5. Knight Templar

    Knight Templar Commodore

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    Someone's been reading "The Great Big Book of Horrible Things" or the website it's based on.
     
  6. naverhtrad

    naverhtrad Lieutenant Commander Red Shirt

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    As one of these conservatives who cares fervently about education, family and community and who endorses social security, the welfare state and public ownership of key utilities and industries, I certainly hope we're not gone!

    In Britain you have John Milbank, Phillip Blond, Maurice Glasman and David Lindsay. In Canada you have the Progressive Conservatives - John Tory and David Orchard being prime examples, but also the students of George P Grant. In the US you have left-leaning, socially conservative Democratic legislators like Bob Casey and Marcy Kaptur, as well as palaeoconservative public intellectuals like Rod Dreher. We're not particularly well-organised, but I don't think we're quite gone.
     
  7. sonak

    sonak Vice Admiral Admiral

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    Are you from the US? If yes, you are indeed part of a rare group these days. I respect conservatism of that sort even if I don't necessarily agree with it. At least it's philosophically consistent, as opposed to the "socially authoritarian market liberalism" that passes for conservatism in the U.S.
     
  8. horatio83

    horatio83 Commodore Commodore

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    Choosing between a typical contemporary liberal who is mainly socially progressive but not economically and a conservative like yourself would be a no-brainer for me.
    As Sonak has pointed out, a key problem nowadays is that globalization undermines politics proper. To me any political agenda that opposes this trend (except of course a fascist or communist one) is welcome.
     
  9. naverhtrad

    naverhtrad Lieutenant Commander Red Shirt

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    Well, yes, I am from the US - Madison, Wisconsin, actually. And I agree with you that I (and people like me) are well out of the mainstream in contemporary US politics. I wouldn't say we're entirely gone yet, though.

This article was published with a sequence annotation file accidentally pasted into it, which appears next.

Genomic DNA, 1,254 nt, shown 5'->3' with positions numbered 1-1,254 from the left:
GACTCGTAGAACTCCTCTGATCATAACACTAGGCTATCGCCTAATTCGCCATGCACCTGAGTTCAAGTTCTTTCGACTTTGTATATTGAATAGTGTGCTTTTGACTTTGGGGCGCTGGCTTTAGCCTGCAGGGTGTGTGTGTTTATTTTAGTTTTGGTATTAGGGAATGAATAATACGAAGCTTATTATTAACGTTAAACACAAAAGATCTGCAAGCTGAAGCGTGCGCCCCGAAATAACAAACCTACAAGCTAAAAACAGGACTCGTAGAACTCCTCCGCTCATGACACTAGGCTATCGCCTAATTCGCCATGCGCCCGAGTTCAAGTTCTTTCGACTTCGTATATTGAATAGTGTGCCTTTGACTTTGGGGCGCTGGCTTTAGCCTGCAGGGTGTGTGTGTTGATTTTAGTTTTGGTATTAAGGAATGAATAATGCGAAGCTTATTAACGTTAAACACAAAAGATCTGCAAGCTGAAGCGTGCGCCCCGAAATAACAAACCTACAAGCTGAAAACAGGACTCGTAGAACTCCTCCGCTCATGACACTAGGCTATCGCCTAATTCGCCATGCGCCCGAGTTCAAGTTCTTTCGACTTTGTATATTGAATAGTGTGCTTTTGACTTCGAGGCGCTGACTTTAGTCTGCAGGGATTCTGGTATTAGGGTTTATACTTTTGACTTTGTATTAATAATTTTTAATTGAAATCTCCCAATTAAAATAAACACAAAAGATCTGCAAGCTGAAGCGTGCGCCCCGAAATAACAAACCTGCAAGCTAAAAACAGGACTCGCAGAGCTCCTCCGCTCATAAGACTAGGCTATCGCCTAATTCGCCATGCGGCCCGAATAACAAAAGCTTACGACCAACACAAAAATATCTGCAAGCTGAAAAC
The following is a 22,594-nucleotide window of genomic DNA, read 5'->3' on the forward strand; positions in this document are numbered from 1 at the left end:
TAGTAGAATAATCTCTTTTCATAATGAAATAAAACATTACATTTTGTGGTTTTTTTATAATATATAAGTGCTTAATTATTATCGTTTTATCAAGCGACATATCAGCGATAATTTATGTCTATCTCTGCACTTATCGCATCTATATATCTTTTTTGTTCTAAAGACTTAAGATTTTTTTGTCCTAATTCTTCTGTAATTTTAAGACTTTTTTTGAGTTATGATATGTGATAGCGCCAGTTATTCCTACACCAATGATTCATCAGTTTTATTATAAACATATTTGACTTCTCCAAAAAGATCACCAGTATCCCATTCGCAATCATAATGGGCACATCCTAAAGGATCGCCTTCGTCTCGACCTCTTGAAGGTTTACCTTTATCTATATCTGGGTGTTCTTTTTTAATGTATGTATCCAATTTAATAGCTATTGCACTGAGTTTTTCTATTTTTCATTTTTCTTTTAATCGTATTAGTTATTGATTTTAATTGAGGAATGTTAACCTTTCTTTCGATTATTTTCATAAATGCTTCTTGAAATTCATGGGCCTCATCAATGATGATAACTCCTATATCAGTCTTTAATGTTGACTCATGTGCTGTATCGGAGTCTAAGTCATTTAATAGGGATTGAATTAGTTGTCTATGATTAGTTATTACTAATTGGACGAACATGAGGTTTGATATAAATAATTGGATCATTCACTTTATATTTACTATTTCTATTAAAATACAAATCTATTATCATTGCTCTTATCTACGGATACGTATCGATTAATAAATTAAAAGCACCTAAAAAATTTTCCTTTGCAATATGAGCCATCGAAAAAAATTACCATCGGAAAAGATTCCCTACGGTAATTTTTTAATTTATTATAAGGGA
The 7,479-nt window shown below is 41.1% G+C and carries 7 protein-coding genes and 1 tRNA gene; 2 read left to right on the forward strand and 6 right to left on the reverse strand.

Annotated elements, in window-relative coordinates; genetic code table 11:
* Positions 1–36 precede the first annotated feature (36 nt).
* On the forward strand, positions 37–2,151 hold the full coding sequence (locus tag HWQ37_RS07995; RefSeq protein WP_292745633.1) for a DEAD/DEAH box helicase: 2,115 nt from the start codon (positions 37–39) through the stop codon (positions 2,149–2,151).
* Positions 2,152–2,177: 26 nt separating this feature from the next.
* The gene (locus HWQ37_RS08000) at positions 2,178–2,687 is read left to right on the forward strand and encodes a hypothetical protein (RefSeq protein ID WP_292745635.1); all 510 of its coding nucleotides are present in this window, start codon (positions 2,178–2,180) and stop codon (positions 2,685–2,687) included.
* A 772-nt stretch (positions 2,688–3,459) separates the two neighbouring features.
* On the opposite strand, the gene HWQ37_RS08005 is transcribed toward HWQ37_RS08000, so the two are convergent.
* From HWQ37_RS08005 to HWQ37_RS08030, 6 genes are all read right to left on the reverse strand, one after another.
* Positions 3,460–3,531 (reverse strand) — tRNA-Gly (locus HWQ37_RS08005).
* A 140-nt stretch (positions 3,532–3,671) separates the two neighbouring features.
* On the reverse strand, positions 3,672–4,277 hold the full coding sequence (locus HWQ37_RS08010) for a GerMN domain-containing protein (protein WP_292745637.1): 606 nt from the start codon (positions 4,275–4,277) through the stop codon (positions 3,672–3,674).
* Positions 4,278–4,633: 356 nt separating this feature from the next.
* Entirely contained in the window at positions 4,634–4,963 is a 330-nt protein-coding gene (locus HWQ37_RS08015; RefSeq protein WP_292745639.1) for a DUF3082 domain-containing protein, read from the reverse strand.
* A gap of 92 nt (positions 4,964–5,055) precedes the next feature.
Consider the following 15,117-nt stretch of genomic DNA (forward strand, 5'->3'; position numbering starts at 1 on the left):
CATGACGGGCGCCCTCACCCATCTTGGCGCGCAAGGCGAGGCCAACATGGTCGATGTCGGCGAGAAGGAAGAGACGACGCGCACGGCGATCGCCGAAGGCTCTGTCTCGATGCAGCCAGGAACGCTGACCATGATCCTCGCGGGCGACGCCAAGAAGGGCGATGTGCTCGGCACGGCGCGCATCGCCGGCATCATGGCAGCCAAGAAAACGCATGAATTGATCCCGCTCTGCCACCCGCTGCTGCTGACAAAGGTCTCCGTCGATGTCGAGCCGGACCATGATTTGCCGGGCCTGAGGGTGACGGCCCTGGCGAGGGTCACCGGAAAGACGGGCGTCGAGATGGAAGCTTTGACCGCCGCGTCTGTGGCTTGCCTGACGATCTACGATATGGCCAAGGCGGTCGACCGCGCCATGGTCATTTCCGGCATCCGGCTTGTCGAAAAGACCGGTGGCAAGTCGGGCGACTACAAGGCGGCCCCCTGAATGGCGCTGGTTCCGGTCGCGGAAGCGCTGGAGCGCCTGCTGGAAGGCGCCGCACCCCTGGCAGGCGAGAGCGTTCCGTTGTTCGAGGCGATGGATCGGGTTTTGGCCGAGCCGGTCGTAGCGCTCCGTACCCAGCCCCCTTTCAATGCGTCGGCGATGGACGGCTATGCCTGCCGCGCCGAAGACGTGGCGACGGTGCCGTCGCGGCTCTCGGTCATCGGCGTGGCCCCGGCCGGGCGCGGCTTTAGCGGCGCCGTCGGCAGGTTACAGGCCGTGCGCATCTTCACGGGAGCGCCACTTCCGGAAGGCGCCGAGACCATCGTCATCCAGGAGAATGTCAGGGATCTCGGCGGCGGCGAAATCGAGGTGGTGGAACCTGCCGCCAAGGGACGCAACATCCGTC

But yes, conservative fusionism of the kind the GOP espouses nowadays makes very little sense to me. If they were really in favour of 'family values' per se, they'd spend a hell of a lot less time bashing gays and more time pushing for living wages, public healthcare, greater power for unions and economic protection of well-compensated jobs for the working class. And if they really did care about the lives of the unborn, they would spend more time ensuring that mothers are well-supported enough to care for them once they are born (paid maternity leave, again - public healthcare, better public education and so forth).

    :techman: Thanks!

    I actually have a very high regard for the European-style social democratic (and Christian social) parties which haven't sold-out yet. They come the closest, IMHO, to articulating and fighting for the Trek ideal.

    ~~

    But getting back to the OP, since I didn't have much of a chance to address it earlier:

    I'm really not sure Starfleet had much of an opportunity to be the unqualified 'good guys', and much of DS9 was a meditation on the 'yeah, buts' and 'what ifs' of the Trek universe. The Founders are xenophobic enough that I can easily believe that Odo was the only person the Female Changeling was willing to talk to / Link with. The Dominion side obviously were committed to total war, as was Starfleet by the end.

    But note that on Cardassia, Admiral Ross and Captain Sisko both were unwilling to drink a toast over the dead bodies of the Cardassians who had been slaughtered by the Jem'Hadar. Hypocrisy? Maybe. But it could also be seen as an attempt to regain the idealism they had lost in the war that culminated in the Battle of Cardassia.